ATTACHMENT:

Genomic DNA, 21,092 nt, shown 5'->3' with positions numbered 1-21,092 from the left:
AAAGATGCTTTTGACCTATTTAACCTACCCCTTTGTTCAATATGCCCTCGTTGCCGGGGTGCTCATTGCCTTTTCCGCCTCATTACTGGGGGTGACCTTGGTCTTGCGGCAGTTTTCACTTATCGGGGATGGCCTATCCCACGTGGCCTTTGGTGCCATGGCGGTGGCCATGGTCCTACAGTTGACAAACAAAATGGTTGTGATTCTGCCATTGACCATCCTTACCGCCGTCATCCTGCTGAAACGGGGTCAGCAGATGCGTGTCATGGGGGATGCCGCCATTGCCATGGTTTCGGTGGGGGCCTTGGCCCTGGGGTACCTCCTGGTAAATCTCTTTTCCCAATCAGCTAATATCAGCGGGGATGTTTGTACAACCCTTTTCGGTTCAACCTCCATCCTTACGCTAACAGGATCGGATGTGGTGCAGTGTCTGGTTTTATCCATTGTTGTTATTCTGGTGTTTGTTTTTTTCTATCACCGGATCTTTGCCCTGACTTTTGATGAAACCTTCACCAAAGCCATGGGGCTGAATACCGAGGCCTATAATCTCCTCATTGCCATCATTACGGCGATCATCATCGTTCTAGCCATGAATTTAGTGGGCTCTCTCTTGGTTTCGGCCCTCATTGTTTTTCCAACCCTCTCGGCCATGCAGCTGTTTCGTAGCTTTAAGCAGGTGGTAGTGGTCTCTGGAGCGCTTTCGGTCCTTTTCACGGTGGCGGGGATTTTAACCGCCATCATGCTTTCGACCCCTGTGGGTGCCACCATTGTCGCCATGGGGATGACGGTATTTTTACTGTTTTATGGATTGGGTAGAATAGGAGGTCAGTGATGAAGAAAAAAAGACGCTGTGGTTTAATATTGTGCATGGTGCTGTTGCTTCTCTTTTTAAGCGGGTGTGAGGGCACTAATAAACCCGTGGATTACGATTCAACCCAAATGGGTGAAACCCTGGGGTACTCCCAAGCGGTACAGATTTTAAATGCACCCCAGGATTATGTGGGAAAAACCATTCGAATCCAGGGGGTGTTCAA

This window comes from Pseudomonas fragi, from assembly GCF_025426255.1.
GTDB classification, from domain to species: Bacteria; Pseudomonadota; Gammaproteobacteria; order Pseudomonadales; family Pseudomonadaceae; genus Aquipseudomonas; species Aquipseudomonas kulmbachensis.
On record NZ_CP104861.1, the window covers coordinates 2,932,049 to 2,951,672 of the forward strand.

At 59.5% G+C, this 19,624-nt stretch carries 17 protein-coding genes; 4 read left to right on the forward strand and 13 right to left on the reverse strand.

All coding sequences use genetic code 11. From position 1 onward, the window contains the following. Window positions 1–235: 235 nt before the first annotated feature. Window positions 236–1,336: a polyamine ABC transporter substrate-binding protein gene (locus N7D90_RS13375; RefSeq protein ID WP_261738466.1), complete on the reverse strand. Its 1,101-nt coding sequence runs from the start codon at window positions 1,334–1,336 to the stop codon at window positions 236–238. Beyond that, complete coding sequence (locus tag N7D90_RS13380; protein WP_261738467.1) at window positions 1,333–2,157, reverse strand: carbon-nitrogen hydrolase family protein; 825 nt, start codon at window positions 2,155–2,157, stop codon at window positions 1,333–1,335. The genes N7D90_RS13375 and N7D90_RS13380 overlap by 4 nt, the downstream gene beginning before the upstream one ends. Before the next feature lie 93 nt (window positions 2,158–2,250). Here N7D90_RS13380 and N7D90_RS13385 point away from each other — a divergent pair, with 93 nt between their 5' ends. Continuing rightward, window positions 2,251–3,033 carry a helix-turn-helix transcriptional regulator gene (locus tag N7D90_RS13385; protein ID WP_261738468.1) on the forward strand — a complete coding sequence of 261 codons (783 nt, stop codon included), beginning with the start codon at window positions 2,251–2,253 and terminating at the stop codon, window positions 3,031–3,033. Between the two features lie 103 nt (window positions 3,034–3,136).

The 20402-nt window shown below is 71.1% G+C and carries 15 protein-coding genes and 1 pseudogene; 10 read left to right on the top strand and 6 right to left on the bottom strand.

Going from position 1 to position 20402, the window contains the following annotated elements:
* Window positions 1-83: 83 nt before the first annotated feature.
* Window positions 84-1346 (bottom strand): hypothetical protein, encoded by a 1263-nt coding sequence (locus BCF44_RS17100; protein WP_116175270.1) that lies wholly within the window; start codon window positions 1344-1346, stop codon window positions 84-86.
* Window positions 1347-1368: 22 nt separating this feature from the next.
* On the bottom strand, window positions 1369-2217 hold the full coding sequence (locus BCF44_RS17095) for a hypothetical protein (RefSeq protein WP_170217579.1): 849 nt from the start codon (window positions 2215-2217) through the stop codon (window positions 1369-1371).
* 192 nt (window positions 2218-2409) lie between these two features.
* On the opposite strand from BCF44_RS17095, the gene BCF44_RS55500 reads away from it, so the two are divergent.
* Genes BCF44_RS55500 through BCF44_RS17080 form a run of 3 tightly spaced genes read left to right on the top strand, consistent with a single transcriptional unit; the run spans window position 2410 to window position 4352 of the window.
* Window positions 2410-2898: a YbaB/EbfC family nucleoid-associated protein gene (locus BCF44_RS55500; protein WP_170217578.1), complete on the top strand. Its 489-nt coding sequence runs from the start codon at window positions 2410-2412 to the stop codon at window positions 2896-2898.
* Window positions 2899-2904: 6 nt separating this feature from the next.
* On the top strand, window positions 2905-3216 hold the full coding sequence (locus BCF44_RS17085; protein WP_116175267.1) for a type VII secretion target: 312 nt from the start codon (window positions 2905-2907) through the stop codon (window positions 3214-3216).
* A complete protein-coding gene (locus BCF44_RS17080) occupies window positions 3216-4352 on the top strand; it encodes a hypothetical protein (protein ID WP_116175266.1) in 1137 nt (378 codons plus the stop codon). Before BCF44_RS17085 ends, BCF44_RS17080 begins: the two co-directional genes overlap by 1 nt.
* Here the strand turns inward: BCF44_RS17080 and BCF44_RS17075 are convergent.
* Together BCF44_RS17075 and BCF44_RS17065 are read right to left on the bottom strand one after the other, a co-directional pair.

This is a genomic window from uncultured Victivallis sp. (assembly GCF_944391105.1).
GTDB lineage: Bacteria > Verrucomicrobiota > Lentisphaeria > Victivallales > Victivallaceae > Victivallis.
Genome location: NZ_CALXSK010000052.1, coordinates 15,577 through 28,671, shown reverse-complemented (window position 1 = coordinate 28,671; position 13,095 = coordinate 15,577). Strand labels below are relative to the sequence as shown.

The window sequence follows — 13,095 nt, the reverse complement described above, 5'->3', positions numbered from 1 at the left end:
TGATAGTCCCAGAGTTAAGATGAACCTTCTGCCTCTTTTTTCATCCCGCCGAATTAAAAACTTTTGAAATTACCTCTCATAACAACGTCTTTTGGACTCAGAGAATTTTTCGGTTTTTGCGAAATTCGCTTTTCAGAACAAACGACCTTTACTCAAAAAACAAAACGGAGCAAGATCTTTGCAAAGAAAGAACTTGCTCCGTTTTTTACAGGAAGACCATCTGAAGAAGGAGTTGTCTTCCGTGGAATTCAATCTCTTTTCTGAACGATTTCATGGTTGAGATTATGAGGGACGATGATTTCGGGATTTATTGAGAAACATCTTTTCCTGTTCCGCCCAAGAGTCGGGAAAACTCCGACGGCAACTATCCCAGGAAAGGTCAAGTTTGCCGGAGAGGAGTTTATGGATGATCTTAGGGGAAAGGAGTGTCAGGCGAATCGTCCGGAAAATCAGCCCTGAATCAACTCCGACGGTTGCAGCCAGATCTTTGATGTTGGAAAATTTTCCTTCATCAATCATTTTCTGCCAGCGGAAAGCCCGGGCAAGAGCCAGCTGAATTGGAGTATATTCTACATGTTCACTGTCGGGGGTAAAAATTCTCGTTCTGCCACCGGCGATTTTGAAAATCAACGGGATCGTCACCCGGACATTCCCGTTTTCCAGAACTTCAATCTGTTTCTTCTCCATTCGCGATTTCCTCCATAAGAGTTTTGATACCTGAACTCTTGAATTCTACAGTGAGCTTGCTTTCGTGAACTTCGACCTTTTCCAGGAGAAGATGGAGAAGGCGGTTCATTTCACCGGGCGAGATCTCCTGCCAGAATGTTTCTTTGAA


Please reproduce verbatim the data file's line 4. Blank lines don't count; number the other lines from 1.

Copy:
GTDB classification, from domain to species: Bacteria; Pseudomonadota; Gammaproteobacteria; order Pseudomonadales; family Pseudomonadaceae; genus Aquipseudomonas; species Aquipseudomonas kulmbachensis.